PRIVATE EQUITY UK

 

The term ‘private equity’ encompasses a range of techniques used to finance commercial ventures in ways that do not involve the use of publicly trade-able assets such as corporate shares or bonds. Typical forms of private equity include venture capital, growth and mezzanine capital, angel investing and private equity funds. Private equity investors seek to obtain a substantial interest in a company in order to gain control over the firm’s management. Their goal is to boost the value of a company, sell off their investment, and walk away with substantially more money than they put in.

Private equity investors tend to be either institutions or very wealthy individuals, so the average worker might not directly experience the ways in which private equity has an impact upon corporate strategy and governance. Nevertheless, private equity can have a significant impact on how your company is run or the way it positions itself to compete in the current business environment.

On the modest end, if you work for a small business that’s received private equity funding or a start-up backed by venture capital, it’s very likely that private equity investors play a significant role in your company’s board of directors. On a day-to-day basis, you’re likely to see higher expectations for sales targets and new business goals. If senior management can't meet those objectives, expect to see new faces in the office soon.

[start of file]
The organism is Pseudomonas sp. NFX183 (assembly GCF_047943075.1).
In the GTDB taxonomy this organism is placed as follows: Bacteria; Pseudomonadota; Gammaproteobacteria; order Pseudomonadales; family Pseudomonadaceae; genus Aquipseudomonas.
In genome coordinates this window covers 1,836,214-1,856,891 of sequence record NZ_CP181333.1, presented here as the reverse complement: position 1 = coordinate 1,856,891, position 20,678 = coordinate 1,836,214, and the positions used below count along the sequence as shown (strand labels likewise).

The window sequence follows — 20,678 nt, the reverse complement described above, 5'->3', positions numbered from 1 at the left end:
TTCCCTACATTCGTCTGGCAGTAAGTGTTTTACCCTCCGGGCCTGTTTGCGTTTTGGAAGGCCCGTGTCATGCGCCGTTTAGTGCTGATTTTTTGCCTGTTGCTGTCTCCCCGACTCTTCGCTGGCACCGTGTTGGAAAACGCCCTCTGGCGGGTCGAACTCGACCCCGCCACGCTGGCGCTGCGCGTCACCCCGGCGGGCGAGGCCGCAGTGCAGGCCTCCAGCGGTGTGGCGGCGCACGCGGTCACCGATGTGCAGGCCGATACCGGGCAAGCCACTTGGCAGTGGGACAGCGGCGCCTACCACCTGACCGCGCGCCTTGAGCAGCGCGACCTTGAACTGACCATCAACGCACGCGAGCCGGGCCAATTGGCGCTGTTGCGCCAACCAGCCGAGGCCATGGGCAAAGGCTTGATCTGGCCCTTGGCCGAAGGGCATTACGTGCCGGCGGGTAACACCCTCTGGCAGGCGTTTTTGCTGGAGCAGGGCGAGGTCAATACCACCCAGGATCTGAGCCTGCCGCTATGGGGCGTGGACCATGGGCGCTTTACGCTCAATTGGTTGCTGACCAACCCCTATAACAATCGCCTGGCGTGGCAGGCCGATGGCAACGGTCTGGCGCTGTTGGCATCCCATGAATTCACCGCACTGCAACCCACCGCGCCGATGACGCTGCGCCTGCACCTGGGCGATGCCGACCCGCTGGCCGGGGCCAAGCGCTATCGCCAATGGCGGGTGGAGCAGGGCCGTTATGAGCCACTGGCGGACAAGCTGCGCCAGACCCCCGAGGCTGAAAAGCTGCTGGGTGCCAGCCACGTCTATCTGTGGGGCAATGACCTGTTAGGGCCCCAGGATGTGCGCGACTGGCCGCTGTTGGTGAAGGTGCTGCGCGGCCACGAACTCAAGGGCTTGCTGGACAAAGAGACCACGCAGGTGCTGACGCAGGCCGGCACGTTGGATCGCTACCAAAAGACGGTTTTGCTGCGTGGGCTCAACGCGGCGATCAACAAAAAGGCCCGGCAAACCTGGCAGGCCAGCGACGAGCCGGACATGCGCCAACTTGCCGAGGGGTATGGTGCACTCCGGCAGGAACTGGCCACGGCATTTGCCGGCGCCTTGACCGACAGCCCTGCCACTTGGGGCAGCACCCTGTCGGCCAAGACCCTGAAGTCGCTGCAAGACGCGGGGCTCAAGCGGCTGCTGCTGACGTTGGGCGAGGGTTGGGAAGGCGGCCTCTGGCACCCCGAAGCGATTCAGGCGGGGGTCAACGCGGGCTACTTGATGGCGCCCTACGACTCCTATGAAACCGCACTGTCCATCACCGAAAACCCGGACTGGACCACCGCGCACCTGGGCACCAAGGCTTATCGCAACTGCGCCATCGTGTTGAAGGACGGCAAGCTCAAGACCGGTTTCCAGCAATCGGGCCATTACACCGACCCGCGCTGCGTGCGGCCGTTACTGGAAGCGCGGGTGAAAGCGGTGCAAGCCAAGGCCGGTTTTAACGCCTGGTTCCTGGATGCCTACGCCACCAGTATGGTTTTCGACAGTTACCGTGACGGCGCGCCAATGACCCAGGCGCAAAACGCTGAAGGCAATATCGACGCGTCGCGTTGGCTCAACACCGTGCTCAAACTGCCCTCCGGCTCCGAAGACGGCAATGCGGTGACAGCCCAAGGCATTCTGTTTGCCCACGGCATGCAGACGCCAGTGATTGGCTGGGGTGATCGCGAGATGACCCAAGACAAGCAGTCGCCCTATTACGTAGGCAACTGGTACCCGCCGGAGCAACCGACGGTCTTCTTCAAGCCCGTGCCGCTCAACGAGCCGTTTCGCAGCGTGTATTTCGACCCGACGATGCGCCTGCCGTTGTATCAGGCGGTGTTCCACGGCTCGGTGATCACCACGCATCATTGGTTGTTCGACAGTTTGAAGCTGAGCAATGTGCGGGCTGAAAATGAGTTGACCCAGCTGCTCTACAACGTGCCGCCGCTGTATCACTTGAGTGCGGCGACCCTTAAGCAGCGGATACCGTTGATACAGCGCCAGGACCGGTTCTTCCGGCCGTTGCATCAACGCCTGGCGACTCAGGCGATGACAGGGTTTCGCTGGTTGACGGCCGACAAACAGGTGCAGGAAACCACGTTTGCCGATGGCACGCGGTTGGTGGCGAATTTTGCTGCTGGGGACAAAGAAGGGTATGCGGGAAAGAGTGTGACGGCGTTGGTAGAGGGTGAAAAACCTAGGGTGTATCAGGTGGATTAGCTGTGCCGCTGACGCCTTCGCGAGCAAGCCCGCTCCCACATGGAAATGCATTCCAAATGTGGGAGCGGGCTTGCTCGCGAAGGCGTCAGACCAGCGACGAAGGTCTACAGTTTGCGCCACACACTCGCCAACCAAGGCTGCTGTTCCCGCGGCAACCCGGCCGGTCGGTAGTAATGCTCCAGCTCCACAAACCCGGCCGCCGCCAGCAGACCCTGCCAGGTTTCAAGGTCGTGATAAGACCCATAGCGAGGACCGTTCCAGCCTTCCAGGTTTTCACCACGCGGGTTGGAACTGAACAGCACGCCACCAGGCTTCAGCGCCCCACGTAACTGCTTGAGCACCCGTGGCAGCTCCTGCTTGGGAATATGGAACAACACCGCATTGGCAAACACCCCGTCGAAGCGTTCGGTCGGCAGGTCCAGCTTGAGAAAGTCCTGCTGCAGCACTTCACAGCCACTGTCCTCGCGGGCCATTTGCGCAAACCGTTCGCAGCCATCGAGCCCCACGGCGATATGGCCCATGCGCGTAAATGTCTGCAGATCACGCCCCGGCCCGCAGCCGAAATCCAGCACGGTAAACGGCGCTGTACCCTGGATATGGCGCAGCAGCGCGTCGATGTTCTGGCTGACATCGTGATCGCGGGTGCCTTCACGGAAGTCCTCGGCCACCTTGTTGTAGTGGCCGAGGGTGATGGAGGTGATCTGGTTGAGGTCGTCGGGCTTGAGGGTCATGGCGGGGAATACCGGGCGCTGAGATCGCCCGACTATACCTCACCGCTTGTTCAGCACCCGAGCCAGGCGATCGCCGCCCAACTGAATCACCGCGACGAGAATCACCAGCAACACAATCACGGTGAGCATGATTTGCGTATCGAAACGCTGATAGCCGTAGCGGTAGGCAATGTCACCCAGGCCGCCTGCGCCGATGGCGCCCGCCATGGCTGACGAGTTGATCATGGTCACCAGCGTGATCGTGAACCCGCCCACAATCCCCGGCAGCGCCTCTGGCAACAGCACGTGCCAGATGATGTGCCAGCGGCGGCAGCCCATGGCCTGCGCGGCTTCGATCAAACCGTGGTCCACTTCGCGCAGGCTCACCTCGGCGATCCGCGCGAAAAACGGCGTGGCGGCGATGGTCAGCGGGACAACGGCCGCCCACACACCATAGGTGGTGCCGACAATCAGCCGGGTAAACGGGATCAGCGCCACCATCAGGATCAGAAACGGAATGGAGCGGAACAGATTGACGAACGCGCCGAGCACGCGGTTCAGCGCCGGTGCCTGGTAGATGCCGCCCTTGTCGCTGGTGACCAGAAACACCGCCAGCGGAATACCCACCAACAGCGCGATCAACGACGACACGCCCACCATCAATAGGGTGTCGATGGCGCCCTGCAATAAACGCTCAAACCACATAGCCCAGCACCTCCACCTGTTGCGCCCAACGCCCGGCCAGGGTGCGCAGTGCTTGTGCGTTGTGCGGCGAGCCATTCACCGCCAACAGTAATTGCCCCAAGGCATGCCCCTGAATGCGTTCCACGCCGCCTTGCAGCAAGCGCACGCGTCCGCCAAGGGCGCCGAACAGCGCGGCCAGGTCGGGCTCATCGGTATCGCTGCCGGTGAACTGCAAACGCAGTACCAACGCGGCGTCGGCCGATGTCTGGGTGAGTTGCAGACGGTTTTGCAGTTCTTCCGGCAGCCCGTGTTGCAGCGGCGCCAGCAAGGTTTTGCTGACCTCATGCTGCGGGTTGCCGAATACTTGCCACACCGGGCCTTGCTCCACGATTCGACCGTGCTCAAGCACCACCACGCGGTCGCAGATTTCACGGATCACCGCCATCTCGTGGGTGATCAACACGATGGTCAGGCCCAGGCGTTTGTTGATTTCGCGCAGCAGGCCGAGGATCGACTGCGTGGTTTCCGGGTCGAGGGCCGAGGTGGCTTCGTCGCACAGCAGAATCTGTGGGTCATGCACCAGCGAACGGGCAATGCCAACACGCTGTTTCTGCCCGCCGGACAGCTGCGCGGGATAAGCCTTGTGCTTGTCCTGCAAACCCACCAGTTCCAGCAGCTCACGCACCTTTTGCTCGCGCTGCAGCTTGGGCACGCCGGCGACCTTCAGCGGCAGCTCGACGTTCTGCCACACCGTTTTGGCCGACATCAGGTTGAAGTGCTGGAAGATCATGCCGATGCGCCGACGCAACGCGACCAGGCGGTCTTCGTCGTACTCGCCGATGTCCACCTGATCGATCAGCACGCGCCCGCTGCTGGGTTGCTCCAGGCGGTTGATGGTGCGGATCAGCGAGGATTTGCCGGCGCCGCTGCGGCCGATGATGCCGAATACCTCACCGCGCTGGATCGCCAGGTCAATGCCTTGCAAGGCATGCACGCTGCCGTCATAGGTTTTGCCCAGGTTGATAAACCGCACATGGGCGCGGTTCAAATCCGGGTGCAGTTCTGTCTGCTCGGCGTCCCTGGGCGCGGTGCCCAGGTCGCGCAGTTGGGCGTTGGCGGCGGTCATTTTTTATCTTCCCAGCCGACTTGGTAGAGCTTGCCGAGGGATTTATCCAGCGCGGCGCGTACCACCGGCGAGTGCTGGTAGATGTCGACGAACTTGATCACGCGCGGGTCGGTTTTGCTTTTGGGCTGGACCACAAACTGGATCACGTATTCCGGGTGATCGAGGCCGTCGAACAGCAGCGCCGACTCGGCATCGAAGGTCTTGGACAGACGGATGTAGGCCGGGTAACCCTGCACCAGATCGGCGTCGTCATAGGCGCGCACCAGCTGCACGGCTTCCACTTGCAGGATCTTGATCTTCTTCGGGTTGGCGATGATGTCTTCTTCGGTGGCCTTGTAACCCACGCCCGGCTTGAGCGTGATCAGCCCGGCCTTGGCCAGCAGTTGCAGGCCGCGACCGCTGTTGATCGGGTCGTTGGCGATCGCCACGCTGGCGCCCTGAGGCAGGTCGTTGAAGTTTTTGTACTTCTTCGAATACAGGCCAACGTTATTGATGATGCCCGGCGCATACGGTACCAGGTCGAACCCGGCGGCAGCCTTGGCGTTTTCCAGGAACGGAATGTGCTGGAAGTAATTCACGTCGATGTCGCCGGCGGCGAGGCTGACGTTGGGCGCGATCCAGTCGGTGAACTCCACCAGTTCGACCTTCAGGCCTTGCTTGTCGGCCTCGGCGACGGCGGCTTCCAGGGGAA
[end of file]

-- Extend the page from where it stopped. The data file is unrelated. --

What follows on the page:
TYPES OF PRIVATE EQUITY INVESTING

Private equity investing is often divided into the categories described below

Each has its own subcategories and dynamics and whilst this is simplistic, it provides a useful basis for portfolio construction.

  • Seed

 

  • Start-up

 

  • Expansion

 

  • Replacement Capital

 

  • Buyout

Venture capital is investing in companies that have undeveloped or developing products or revenue.

  • Seed Stage: Financing provided to research, assess and develop an initial concept before a business has reached the start-up phase.

 

  • Start-up Stage: Financing for product development and initial marketing. Companies may be in the process of being set up or may have been in business for a short time, but have not sold their products commercially and are not yet generating a profit.

 

  • Expansion Stage: Financing for growth and expansion of a company which is breaking even or trading profitably. Capital may be used to finance increased production capacity, market or product development, and/or to provide additional working capital.

 

  • Replacement Capital: Purchase of shares from another investor or to reduce gearing via the refinancing of debt.

 

  • Buyout: A buyout fund typically targets the acquisition of a significant portion or majority control of businesses which normally entails a change of ownership. Buyout funds usually invest in more mature companies with established business plans to finance expansions, consolidations, turnarounds and sales, or spinouts of divisions or subsidiaries. Financing expansion through multiple acquisitions is often referred to as a ‘buy and build’ strategy. Investment styles can vary widely, ranging from growth to value and early to late stage. Furthermore, buyout funds may take either an active or a passive management role.